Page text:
Years ago, as an undergraduate in sociology, Theda Skocpol’s States and Social Revolutions came up in the best courses, those that raised my interest and left me with a more encompassing understanding of major social processes. When I recently saw a copy of this classic on sale, I decided that it was time to finally catch up a little with my reading list as a Bachelor student.
As a philosopher, I read the book with an eye to methodological and metaphysical considerations and Skocpol clearly has thought about these issues from the perspective of a social scientist. In this post, I want to discuss one important choice Skocpol makes, and I hope to follow up with further comments as my reading progresses.
Skcopol starts the book clarifying her methodology and conceptual framework. In the course of doing so, Skocpol notes that her definition of social revolutions “makes successful sociopolitical transformation–actual change of state and class structure–part of the specification” (1979: 5). Although she sometimes writes of failed social revolutions, there is strictly speaking no such thing according to Skocpol’s analysis. Failed social revolutions are to social revolutions like rubber ducks are to actual ducks.
Skocpol justifies this perhaps surprising decision by pointing to her “belief that successful social revolutions probably emerge from different macro-structural and historical contexts than do either failed social revolutions or political transformations that are not accompanied by transformations of class relations” (1979: 5). In other words, there are regularities that apply specifically to successful events which are colloquially called “social revolutions”. As I understand it, Skocpol’s approach suggests that social revolutions are a natural kind which are characterised by effective political and class transformation among other features.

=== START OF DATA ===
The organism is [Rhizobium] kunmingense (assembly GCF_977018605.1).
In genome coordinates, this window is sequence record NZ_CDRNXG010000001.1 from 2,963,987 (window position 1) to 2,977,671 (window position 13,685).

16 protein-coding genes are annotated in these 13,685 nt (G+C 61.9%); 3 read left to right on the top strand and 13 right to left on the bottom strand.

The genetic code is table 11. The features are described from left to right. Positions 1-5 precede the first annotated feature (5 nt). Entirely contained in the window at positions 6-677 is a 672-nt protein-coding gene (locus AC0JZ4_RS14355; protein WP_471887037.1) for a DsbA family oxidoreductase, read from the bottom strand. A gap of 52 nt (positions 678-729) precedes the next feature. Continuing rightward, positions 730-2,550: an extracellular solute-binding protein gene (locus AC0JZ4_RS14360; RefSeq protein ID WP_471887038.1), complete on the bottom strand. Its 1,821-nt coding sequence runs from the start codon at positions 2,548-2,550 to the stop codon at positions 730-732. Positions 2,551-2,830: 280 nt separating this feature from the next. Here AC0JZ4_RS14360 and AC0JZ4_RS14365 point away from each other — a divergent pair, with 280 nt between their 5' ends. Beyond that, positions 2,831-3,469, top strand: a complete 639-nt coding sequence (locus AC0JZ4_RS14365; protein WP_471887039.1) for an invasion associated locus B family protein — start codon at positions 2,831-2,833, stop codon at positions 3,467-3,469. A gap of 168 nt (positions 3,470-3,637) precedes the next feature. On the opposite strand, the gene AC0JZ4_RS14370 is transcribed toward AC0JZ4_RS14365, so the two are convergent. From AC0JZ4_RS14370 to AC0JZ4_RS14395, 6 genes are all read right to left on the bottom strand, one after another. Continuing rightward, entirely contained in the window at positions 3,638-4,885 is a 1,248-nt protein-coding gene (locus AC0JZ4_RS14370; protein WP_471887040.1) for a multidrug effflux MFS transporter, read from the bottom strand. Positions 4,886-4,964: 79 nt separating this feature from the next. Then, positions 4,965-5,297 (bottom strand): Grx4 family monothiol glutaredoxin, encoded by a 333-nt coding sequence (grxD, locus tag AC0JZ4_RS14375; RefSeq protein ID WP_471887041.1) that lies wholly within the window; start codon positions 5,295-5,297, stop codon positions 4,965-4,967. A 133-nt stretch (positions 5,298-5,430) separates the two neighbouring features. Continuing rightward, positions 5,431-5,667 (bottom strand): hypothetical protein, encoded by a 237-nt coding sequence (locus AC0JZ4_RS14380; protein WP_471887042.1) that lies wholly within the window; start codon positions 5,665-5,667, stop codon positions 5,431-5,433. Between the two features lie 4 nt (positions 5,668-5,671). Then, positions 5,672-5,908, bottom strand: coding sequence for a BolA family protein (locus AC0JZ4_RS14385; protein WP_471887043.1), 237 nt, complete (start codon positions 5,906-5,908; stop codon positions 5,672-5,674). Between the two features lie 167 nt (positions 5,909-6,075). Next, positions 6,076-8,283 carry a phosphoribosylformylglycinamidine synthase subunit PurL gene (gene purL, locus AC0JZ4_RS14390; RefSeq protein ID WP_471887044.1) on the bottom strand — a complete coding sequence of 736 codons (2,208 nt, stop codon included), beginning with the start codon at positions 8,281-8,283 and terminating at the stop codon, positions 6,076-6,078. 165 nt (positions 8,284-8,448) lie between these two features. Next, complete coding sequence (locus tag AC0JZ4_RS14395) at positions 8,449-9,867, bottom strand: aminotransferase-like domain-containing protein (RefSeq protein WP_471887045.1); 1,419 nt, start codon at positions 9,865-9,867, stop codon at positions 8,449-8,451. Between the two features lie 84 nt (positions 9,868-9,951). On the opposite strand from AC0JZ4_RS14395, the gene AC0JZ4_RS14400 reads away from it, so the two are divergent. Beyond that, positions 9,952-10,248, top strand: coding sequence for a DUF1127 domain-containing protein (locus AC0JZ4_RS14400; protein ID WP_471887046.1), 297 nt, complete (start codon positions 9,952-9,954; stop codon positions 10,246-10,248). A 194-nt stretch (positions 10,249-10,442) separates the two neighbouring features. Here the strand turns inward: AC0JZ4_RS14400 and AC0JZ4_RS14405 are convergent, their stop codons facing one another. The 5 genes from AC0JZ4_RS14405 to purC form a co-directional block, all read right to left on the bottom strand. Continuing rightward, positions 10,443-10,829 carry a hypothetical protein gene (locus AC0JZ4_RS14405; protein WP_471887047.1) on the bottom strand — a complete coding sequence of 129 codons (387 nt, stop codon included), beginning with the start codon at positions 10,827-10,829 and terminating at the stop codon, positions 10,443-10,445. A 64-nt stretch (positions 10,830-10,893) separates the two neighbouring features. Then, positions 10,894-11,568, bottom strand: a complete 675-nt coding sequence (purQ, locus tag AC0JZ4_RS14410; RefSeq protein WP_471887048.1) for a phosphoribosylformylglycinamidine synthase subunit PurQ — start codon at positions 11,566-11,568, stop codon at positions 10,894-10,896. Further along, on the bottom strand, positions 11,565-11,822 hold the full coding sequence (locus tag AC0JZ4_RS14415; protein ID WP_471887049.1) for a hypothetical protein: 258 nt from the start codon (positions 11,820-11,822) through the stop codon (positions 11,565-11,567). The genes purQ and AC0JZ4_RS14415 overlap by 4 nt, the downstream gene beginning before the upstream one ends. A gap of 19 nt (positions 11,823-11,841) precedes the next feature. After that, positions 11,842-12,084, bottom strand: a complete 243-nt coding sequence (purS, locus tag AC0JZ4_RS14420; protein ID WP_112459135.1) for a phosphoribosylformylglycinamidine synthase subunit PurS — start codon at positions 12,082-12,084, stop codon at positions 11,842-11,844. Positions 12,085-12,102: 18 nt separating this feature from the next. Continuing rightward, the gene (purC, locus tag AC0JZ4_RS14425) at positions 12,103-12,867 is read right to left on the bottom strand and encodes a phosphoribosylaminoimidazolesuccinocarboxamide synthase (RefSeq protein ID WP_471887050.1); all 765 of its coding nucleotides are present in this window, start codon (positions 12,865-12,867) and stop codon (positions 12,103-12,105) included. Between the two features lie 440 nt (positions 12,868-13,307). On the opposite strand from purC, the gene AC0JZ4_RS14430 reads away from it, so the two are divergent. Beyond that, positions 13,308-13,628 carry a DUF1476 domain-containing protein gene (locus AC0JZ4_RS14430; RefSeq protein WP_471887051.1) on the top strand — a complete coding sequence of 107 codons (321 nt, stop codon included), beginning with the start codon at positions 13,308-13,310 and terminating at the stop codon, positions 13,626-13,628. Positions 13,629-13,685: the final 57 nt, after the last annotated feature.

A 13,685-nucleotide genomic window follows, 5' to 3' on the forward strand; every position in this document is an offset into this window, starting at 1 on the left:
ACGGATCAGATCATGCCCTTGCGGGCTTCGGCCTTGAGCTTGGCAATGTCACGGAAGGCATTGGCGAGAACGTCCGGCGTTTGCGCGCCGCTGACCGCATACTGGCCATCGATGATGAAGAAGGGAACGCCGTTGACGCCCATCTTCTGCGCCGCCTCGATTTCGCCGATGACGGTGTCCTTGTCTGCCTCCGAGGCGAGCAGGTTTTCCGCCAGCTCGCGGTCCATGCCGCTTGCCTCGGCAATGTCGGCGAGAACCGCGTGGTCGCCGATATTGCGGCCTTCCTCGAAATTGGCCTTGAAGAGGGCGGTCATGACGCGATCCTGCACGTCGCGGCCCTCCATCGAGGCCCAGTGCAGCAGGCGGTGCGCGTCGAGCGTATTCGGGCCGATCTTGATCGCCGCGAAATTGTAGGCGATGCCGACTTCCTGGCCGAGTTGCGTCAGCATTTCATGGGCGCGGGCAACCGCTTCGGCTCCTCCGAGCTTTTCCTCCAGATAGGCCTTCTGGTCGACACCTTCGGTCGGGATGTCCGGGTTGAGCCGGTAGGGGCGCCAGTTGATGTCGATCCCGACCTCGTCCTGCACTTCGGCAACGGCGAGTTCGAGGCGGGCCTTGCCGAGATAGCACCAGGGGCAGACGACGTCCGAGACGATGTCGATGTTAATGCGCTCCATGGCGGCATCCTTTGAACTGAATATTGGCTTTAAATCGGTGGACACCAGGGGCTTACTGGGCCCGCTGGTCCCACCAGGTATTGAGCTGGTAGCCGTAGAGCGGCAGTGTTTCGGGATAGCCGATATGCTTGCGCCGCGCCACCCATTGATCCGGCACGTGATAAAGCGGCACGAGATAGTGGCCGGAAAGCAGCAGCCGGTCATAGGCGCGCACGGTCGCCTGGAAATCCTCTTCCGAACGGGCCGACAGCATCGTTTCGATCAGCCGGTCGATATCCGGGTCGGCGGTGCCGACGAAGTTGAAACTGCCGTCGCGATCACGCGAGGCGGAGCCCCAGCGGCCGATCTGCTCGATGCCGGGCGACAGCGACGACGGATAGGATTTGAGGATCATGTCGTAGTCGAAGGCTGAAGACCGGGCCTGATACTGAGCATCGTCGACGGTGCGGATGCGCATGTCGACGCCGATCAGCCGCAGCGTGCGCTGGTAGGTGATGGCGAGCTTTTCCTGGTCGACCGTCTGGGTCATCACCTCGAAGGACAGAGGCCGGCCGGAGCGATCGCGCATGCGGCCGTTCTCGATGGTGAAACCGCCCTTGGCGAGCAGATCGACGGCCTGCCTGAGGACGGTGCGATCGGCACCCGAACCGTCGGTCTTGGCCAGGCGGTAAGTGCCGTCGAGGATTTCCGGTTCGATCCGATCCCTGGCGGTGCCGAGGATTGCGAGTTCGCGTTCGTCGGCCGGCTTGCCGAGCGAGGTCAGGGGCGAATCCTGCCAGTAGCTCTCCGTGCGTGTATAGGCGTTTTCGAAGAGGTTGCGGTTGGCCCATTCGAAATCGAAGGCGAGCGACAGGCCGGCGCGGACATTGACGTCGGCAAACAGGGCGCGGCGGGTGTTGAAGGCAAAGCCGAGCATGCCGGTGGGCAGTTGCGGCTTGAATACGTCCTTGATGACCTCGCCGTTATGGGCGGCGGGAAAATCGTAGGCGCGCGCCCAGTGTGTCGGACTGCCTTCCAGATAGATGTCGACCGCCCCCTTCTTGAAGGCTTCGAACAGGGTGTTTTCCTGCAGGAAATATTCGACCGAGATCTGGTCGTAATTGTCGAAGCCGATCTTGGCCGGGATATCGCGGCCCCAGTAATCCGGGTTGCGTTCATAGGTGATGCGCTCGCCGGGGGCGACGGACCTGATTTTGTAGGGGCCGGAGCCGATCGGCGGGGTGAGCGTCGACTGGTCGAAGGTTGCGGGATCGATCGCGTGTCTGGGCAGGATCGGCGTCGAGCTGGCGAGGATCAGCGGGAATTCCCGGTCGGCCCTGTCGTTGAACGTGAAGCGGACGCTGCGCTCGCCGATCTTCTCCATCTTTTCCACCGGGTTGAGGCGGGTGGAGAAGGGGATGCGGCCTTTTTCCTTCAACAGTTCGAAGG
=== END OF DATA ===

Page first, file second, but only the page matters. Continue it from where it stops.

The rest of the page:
The claim that (causal) regularities constrain the correct analysis of concepts in the social sciences is of interest to philosophy of the social sciences. It suggests that there are ways to carve the social which are more natural than others and supports a robust realism. At the very least, Skocpol believed in 1979 that regularities of the social put speak in favour of one conceptual analysis over another.
Let me end by noting that Skocpol’s justification for her definition contains one worrying ambiguity which results from the word “probably”. Is it used in an epistemic or a nomic sense? In other words, does Skocpol say that she is uncertain about her proposed regularity, showing some epistemic humility, or does she say that the regularity might not be deterministic, acknowledging that social regularities are usually imperfect? Depending on how imperfect the regularity is, this might affect whether one should consider a social revolution a natural kind.
 It isn’t clear from the passages I cite, but Skocpol’s methodological arguments are deeply steeped in causal thinking. My hunch is that Khalidi’s theory of natural kind.
 One other interesting feature of social revolutions as a social kind is their sparsity. Given the criteria put forward by Skocpol, there aren’t that many. Skocpol (1979: 33-40) herself grapples with the consequences of this feature.